“Education…is the practice of freedom, the means by which men and women deal critically with reality and discover how to participate in the Transformation of their world.”
Paulo Freire

“My silences had not protected me. Your silence will not protect you.”
Audre Lorde

What is GHEARD?

GHEARD is Global Health Education for Equity, Anti-Racism and Decolonization. It is a modular curriculum for global health trainees and providers that is being published by the American Academy of Pediatrics with collaboration from the Association of Pediatric Program Directors and the Consortium of Universities for Global Health. It was created by a diverse, large author group with representatives across the education spectrum and around the world.

GHEARD seeks to prompt critical reflection and analysis and create important (and sometimes uncomfortable) conversations across global health training spaces around inequity, racism, systems of oppression and structural violence, and the legacies of colonialism and neo-colonialism on the field by highlighting unHEARD and under-represented voices and perspectives in global health. The hope is that by informing and empowering global health trainees and providers about the complex history of the field, ongoing global health inequities, and critical consciousness of one’s own power and positionality, that they will be empowered to join together to work toward a more equitable, decolonized field of global health. The ultimate goal is to center the voices of our expert colleagues in resource-constrained communities and to empower global health trainees and providers from resource-wealthy settings to work alongside their expert partners to reimagine and work toward a world where all children and their families have access to the health care and basic services they need to thrive.

Each module can stand alone and be done in any order. However, we recommend starting with activities form GHEARD 101 and saving the final Reimagining GHEARD till after completion of GHEARD 101 and at least one other module. Below are more recommendations for GHEARD implementation.

Who is the intended audience for GHEARD?

The intended audience for GHEARD is global health trainees and providers from historically colonizing regions (e.g., North America, Europe, etc.). The spirit of GHEARD is to elevate unHEARD voices from resource-constrained and resource-denied communities and to empower critical reflection from global health trainees from resource-wealthy contexts. This is not to say that trainees and providers in resource-constrained communities cannot participate in GHEARD. It is to say the GHEARD community recognizes the burden of educating resource-wealthy global health trainees about colonial legacies and present inequity has often fallen disproportionally on resource-constrained partners who host trainees from North America/Europe/etc for short term electives. GHEARD is an attempt to shift that burden to educators in colonizing regions with educators in resource-constrained regions serving as consultants when their time allows.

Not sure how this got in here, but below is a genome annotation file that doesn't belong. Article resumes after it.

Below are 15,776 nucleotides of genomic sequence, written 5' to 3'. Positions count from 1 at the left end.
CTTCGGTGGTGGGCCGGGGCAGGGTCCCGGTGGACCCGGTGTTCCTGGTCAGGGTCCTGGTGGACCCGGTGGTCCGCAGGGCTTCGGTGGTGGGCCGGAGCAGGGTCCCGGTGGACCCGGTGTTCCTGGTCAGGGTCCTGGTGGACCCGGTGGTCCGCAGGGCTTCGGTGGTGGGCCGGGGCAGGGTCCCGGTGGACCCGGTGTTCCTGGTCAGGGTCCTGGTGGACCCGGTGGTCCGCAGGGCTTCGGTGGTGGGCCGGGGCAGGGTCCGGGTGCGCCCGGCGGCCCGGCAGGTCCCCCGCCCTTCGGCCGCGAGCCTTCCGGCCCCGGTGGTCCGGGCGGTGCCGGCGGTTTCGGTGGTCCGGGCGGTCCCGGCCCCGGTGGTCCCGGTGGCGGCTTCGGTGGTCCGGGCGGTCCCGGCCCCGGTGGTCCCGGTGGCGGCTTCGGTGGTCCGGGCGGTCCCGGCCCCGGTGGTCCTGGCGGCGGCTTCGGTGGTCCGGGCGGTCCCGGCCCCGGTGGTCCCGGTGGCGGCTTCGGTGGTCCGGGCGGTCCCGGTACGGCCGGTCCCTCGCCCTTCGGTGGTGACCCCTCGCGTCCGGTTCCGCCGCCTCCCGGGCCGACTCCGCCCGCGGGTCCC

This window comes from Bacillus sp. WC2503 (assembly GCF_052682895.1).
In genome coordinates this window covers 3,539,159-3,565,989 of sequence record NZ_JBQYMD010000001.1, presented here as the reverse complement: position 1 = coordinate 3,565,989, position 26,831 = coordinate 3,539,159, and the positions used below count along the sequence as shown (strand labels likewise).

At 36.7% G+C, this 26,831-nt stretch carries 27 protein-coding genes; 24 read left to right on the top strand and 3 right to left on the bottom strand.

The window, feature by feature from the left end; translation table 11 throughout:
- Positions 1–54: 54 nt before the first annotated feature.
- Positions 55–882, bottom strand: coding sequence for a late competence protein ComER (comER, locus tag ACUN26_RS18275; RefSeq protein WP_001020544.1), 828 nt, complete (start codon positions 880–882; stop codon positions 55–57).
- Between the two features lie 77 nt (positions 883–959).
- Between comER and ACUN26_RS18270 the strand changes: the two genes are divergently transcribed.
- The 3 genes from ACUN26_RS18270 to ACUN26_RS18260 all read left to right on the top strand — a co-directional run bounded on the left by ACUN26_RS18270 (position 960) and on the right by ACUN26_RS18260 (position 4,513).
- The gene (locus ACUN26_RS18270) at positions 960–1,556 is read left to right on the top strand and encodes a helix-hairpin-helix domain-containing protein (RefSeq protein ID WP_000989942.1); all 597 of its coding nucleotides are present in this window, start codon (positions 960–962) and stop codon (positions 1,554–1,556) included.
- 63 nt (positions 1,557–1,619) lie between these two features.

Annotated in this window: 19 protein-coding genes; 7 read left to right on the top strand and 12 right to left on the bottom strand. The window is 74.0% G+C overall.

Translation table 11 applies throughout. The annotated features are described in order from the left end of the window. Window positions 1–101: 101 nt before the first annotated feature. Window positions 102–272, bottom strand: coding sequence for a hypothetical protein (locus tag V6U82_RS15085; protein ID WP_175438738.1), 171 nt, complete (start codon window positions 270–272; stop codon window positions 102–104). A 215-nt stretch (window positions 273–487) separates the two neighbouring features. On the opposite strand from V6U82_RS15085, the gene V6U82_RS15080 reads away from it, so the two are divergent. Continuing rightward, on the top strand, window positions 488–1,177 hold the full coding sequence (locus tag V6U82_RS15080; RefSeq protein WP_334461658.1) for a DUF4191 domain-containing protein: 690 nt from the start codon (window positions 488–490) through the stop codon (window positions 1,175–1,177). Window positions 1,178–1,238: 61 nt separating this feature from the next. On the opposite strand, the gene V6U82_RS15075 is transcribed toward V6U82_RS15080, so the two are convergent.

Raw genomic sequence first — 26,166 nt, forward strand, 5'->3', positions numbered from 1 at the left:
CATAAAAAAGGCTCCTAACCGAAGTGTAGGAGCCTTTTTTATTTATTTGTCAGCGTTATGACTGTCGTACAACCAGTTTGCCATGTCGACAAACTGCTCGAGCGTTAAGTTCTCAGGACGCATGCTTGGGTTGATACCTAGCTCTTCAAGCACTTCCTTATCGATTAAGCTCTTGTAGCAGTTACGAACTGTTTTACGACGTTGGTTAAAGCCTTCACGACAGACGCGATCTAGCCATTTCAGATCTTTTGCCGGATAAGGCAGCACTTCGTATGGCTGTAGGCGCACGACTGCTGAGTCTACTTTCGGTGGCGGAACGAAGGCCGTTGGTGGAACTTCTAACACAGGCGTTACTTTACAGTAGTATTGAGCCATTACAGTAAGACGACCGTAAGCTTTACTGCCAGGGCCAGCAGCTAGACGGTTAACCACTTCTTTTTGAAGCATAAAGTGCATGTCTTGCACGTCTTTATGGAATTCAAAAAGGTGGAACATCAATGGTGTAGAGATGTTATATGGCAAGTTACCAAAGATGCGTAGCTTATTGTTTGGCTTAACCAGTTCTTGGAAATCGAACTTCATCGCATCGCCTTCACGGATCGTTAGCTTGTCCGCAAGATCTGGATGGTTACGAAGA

Who can facilitate GHEARD?

We recommend that all educators wanting to implement GHEARD at their institution or organization participate in a GHEARD facilitator training regardless of global health and/or diversity education experience level. You can learn more about facilitator training here

How can GHEARD be used and implemented?

The GHEARD curriculum includes 25-30 hours of curricular activities, which can be modified and customized for each institutional setting. It could be offered in a concentrated block, or longitudinally across years of a training program. While we hope that global health educators will use the curriculum in its entirety, educators can also select modules and activities that meet the needs and interests of their programs.

We have created an expanded table of contents for each module with information on each activity to help educators plan local implementation of GHEARD. We also offer suggestions for different levels of medical trainees, integration with DEI programs, inclusion of global health partners and agendas and suggested curriculum curation for different time lengths.

Has GHEARD been peer reviewed?

Yes. GHEARD has been peer reviewed by 20+ global health educators, scholars and trainees in the Fall of 2021. The GHEARD author group took the comments and revised the curriculum.

Has GHEARD been beta tested?

Yes. GHEARD has been beta tested at multiple meetings, training programs in both in-person and virtual settings in 2021-2022. Below is a summary of beta testing:

Beta Tests for GHEARD:

  • APPD Pre Conference: March 2021
  • University of Utah SURGE Course: April 2021
  • Baylor College of Medicine Global Health Course: July 2021
  • Cincinnati Children’s Hospital Medical Center Pediatric Residents Boot Camp: October 2021
  • University of Louisville Global Health Track: Fall 2021
  • Boston Children’s-University of Minnesota Decolonization Curriculum: Sept 2021-March 2022

Additional Activity Specific Beta Tests:

  • Indigenous Health Cases and Didactic: Cincinnati Children’s Hospital Medical Center Nov 2021
  • Intersectionality Activity: Midwest Consortium for Global Health September 2021, Colorado Children’s Global Health Pathway
  • Word Soup: Lurie Children’s Global Health Track: Fall 2021, AAP Global Health
  • Education Course, Children’s Hospital of Philadelphia Pediatric Global Health Pathway
  • Climate Module: Children’s Healthcare of Atlanta/Emory School of Medicine
  • Pediatric Global Health Track
  • Research Cases (Partnership Module): MIGHTY Webinar

Contact GHEARD

Do you have additional questions? Send us an email.

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American Academy of Pediatrics